The Chairman of Nokia on Managing His Replacement
The danger of being promoted is micromanaging your replacement.
What if you feel more skilled than your replacement? What if your replacement doesn’t do things the way you would do them?
To make matters worse, you may feel threatened when asked to manage a highly skilled replacement.
Managing your replacement:
Leaders face the extremes of pulling away too far or micromanaging when they manage their replacements.
The current Chairman of Nokia became the interim CEO of Nokia for two years. After two years he returned to his position as Chairman. Upon his return as Chairman of the Board, he managed the CEO who replaced him.
Here are his thoughts.
“You never find the perfect balance exactly. You’re always off in some direction. But if you do it together – you talk about it frequently enough – you adjust and you correct.
And you are happy even if you are off balance. Both parties are happy because you know that each person is doing his or her best to re-find that right balance and adjust and take feedback.” Risto Siilasmaa, Nokia Chairman
- Reflect on the last time you let go of a role.
- Over-correction is normal. Admit past over-corrections. Monitor new ones.
- Discuss challenges and opportunities openly and frequently.
- Adapt and adjust.
- Keep organizational interests in the forefront.
Balancing involvement with your replacement is a collaborative process that’s never perfectly achieved.
What tips do you have for managing your replacement?
Read Siilasmaa’s new book: Transforming NOKIA: The Power of Paranoid Optimism to Lead Through Colossal Change.
Connect with Risto:
Facebook: Risto Siilasmaa
In his own words:
Risto Siilasmaa on moving from Chairman to CEO and back to Chairman:
I am very interested in this topic.
Risto said,“You never find the perfect balance exactly. You’re always off in some direction. But if you do it together – you talk about it frequently enough – you adjust and you correct.
And you are happy even if you are off balance. Both parties are happy because you know that each person is doing his or her best to re-find that right balance and adjust and take feedback.”
Does anyone have any additional insights and ideas as to what you can do to find your sweet spot or perfect balance in situations like this.
Paul B. Thornton
Thanks Paul, I’m with you. It’s an interesting and important topic. I notice in my conversation with Risto that he felt he had pulled back too far on his first experience with managing his replacement.
However, he said the space he allowed for two years made the relationship more natural when he stepped in more closely.
Perhaps it’s best to lean toward less involvement to make space for your replacement to find their own way?
I’ve taught managers to simply ask how much help do you like? And, when are the best times to help? To be honest people might not know, but it brings up the topic and it lets people know you care.
Another tip might be to watch for nagging frustration in your replacement.
Just some ideas… what do you think?
Yes–I agree. it is probable best to start by leaning towards less involvement. That may help or give space for the relationship grow.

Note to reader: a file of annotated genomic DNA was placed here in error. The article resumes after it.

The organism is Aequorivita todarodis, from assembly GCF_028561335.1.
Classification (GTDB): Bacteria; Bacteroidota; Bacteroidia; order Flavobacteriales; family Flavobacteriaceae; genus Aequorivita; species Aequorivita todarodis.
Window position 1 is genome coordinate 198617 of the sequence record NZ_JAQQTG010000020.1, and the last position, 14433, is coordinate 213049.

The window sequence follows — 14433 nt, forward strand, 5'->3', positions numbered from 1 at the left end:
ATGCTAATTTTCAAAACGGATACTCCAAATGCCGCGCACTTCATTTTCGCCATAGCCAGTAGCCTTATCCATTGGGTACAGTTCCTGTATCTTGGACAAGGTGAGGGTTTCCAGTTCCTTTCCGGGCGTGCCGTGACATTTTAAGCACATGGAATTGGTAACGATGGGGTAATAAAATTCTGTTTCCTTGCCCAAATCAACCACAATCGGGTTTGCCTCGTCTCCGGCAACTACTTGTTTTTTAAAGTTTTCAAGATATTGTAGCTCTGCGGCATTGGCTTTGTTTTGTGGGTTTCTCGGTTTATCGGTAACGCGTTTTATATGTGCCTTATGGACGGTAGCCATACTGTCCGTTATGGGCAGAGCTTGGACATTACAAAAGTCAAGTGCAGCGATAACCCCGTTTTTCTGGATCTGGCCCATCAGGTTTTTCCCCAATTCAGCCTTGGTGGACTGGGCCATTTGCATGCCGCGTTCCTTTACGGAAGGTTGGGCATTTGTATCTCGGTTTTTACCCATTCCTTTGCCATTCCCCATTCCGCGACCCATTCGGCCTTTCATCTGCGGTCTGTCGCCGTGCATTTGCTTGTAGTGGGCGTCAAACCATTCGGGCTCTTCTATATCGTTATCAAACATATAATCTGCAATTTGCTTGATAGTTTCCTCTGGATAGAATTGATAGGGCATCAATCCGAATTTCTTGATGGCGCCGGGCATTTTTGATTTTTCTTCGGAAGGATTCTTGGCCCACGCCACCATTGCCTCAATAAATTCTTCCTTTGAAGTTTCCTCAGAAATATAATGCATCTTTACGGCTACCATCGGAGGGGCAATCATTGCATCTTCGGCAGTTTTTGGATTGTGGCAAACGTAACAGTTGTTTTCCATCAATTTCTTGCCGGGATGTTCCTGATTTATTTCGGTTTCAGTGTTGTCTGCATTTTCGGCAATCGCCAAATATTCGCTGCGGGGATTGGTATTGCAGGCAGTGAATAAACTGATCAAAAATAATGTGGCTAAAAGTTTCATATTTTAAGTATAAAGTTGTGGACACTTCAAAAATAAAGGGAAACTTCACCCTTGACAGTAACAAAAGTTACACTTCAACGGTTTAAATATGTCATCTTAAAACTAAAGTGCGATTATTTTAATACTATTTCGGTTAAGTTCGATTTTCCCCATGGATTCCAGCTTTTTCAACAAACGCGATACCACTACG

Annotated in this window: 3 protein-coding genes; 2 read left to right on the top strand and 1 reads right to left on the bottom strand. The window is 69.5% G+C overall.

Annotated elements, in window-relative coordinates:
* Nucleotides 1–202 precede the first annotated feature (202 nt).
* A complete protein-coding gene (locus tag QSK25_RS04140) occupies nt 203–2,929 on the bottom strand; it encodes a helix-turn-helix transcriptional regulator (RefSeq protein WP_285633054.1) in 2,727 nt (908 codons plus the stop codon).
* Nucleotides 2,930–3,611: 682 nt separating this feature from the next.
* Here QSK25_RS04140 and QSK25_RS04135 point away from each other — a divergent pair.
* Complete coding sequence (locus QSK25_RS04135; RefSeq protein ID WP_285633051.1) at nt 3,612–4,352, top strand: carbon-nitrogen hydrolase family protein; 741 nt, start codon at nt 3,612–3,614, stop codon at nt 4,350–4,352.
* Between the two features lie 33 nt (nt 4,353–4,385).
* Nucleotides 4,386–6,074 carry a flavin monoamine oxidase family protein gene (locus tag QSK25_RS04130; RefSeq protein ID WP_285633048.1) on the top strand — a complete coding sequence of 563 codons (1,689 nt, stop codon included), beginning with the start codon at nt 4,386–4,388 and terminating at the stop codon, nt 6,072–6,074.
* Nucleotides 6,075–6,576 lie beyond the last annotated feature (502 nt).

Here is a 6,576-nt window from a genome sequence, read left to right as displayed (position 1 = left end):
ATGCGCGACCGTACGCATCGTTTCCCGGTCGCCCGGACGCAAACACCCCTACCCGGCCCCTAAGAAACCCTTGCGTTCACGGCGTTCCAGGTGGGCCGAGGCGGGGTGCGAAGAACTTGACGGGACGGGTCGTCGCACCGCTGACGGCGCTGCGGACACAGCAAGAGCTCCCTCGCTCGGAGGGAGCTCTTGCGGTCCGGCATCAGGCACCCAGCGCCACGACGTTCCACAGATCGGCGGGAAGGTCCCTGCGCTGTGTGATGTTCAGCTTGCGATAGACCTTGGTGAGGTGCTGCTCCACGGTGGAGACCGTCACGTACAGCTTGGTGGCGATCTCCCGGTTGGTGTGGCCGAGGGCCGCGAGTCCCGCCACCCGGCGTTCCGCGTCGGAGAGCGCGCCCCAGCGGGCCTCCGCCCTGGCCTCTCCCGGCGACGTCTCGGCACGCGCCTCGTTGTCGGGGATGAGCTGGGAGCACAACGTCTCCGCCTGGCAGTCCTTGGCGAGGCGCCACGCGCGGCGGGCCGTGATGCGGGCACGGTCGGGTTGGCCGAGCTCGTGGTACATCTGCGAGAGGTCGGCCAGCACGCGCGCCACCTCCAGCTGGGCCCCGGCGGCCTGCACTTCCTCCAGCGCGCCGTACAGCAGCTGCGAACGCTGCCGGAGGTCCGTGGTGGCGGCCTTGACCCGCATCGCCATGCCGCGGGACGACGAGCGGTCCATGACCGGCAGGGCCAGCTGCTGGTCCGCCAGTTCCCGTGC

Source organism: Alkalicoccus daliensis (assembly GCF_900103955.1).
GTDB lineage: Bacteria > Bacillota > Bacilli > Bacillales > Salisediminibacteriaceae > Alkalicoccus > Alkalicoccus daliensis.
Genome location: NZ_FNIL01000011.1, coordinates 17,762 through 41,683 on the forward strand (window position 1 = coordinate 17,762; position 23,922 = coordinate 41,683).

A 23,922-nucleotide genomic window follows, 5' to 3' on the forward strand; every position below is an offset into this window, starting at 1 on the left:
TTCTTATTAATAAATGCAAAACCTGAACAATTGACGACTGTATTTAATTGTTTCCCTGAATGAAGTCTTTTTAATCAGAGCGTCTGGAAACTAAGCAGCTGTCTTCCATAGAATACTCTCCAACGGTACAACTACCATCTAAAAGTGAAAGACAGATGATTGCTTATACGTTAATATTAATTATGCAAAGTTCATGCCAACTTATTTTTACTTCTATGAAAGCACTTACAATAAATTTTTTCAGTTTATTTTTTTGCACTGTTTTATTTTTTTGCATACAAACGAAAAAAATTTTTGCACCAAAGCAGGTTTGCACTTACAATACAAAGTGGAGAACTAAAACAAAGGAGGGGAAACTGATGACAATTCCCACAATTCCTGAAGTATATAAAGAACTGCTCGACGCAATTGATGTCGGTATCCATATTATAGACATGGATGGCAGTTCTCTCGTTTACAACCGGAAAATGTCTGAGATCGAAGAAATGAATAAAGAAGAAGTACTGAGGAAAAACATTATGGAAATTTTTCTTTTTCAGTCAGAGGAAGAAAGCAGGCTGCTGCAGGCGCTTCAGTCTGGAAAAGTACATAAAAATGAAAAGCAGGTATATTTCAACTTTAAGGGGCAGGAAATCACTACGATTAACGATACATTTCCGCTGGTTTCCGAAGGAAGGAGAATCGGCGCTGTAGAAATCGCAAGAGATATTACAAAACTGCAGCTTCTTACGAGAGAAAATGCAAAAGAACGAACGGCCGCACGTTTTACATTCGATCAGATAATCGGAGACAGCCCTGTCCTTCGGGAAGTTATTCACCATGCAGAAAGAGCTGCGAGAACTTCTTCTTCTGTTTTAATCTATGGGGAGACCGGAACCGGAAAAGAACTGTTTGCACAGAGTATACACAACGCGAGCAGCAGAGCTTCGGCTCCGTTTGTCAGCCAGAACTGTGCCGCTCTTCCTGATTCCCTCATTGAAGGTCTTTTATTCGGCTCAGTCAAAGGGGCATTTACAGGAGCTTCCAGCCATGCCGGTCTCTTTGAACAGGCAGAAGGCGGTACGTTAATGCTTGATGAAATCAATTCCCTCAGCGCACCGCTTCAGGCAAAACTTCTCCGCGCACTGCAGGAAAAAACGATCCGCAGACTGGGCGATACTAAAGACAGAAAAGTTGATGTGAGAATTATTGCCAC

If you simply ask your replacement -how much help do you like? They may or may not give you an honest answer.
I like the idea of watching for nagging frustration in your replacement.
Per Risto’s–You never get the balance exactly right–so be open and willing to change. Building trust and having open discussions with your replacement are critical.
Finding the sweet spot is an iterative process. You need to be aware and open to the clues that indicate some tweaks are needed.
This is the ART of being an effective leader!!
Stepping back creates space for the replacement to become a “leader”, and not just a “replacement”….! But stepping back doesn’t mean “stepping away”, eh?
Thanks Betty-Jean. Step away…stay available…ask questions about performance. Perhaps it’s important to withhold advice until it’s asked for, unless someone is going to do irreparable harm.
For me, it always starts with being real clear the person isn’t “replacing me”. What they are doing is “taking on leadership of the role”.
That then helps distinguish the help you offer someone. Focus becomes “how can I help you in your new role”, and less about “this is how I did it”. And as a senior executive, I’m always looking to help a counterpart be successful in their role, especially when they are new to it. That ensures this is a normalized activity, and not just as a “transition” activity.
That’s brilliant, Alf. It’s helpful to rise above the idea that you’re filling someone’s shoes.
Bring YOUR best self. Don’t try to be someone else.
I have had the pleasure of choosing my replacement (that ended very well) and a challenge when someone else chose my replacement and I had to train them. To make it even harder the difficult person ended up being my supervisor later. I had so many opportunities to grow during that 2 year event. I know I am a much better leader because of both of those time in my career. In every situation there is an opportunity to grow, its your choice what you do with it.
Thanks Walt. The growth mindset solves so many problems and helps us avoid dangerous pitfalls.
I find your comment encouraging because it doesn’t matter the situation…the point is grow through it.
While C-level transitions may be different, IMO leaders should try to work closely to build the relationship, the trust (take the time), and set the expectation that it’s not micro-managing to expect it to move in stages/steps.
Paul Van Dyck
Thanks Paul. I’m not sure, but I think the idea of having many conversations might align with your suggestions. Thanks also for leaving some added resources.